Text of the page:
his statement represents the view that the typical family is a nuclear family; that is: 2 generations of parents & children living together in 1 household, & legally married, and that the nuclear family is the ideal.
Murdock claimed that the nuclear family is universal and for any society to exist four basic functions [functional requisites] must be fulfilled. These are
> Reproduction – to produce the next generation.
> Sexual – to control sexual behaviour, to prevent conflict between adult males over women.
> Socialisation – to prepare children for their wider social roles.
> Economic – to survive economically the male acts as breadwinner & the female as carer.
Functionalists would say these are essential for social life, since without the sexual and reproductive functions, there would be no members of society, without the economic function, life would cease, and without education [socialisation] there would be no culture. Human society without culture could not function.
Not all families fit Murdock’s definition of family. There are examples of ‘social arrangements’ or ‘families’ that contradict Murdock’s definition.
One example being the ‘new world black family’. Generally these families are Matrifocal and mother-centred and consist of a woman and her dependant children and do not include an adult male. The mother is the main carer and breadwinner and rely’s on help from female kin relatives.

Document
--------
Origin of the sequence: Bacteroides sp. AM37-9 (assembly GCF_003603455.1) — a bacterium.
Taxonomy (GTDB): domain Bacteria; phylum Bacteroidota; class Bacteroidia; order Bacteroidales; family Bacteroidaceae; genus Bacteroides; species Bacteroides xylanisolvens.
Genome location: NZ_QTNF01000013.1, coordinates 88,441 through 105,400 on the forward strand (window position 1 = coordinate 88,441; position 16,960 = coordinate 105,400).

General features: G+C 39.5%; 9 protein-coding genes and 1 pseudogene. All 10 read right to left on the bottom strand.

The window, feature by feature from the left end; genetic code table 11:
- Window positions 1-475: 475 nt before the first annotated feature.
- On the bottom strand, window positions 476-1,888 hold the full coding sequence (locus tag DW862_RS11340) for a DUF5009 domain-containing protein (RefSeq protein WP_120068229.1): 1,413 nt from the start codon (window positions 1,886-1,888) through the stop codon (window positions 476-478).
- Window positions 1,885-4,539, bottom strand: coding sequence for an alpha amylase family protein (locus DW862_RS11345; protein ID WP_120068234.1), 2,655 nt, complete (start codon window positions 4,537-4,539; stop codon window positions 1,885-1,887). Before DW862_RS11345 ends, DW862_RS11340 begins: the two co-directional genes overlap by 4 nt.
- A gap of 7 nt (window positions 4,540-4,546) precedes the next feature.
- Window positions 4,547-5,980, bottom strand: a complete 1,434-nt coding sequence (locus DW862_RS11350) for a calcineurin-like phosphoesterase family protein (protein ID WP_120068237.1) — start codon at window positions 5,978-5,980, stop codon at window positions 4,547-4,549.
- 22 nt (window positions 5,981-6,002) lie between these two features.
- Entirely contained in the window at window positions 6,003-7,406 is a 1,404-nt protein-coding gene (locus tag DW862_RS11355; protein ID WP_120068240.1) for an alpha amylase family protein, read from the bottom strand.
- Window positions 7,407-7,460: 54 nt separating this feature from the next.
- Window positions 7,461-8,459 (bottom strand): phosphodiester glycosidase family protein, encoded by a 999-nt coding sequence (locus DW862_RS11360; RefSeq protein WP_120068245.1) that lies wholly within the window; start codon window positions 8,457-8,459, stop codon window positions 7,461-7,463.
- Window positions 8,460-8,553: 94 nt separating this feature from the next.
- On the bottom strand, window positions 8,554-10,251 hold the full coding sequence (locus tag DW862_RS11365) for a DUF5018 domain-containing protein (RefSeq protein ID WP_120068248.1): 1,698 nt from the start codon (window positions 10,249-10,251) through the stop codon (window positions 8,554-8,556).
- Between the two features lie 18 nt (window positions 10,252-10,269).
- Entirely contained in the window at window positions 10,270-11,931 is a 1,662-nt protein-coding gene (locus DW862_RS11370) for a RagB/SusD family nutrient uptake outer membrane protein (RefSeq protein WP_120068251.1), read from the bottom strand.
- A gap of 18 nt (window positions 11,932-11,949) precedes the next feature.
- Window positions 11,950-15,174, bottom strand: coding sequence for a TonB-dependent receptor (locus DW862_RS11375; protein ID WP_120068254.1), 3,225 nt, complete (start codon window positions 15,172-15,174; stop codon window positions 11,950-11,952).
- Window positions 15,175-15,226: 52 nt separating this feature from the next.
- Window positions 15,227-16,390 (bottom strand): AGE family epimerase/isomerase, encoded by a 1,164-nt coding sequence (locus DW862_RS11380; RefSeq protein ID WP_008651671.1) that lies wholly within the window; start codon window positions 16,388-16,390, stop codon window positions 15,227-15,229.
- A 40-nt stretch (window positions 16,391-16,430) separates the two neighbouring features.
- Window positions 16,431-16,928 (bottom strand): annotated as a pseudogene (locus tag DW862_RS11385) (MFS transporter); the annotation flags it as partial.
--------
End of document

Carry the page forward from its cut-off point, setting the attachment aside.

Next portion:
Another example is ‘The Nayer’ of south India. After marriage the husband did not live with his wife nor was he under any obligation to have any further contact with her. The males in the household would be either uncles or brothers but not the biological father. These male kin would serve the economical & socialisation roles within the family.
Gay, lesbian & lone parent families also contradict Murdock’s definition. The lone parent family has only one gender role to follow, – the carer, breadwinner role, is undertaken by one adult, as well as the economic factor again undertaken by one adult. The lone parent can still maintain a sexual relationship outside of the family unit; therefore the sexual factor is still maintained. Reproduction can start without sexual contact, as the lone parent tends to rear the children in the early years, and then educational establishment assists.
Even with only one gender role to be followed, socialisation prepares children for their wider social and gender roles.
It would be fair to say that Murdock did not take into account the various diversities within the family, such as structural & cultural diversities. The family is socially constructed and varies from one culture to another.
To say that ‘successful families need two loving heterosexual parents’ is a very narrow functionalist view of the family. People are now choosing to have different types of family life, and it is more socially acceptable. Many families are no longer conventional but society still exists.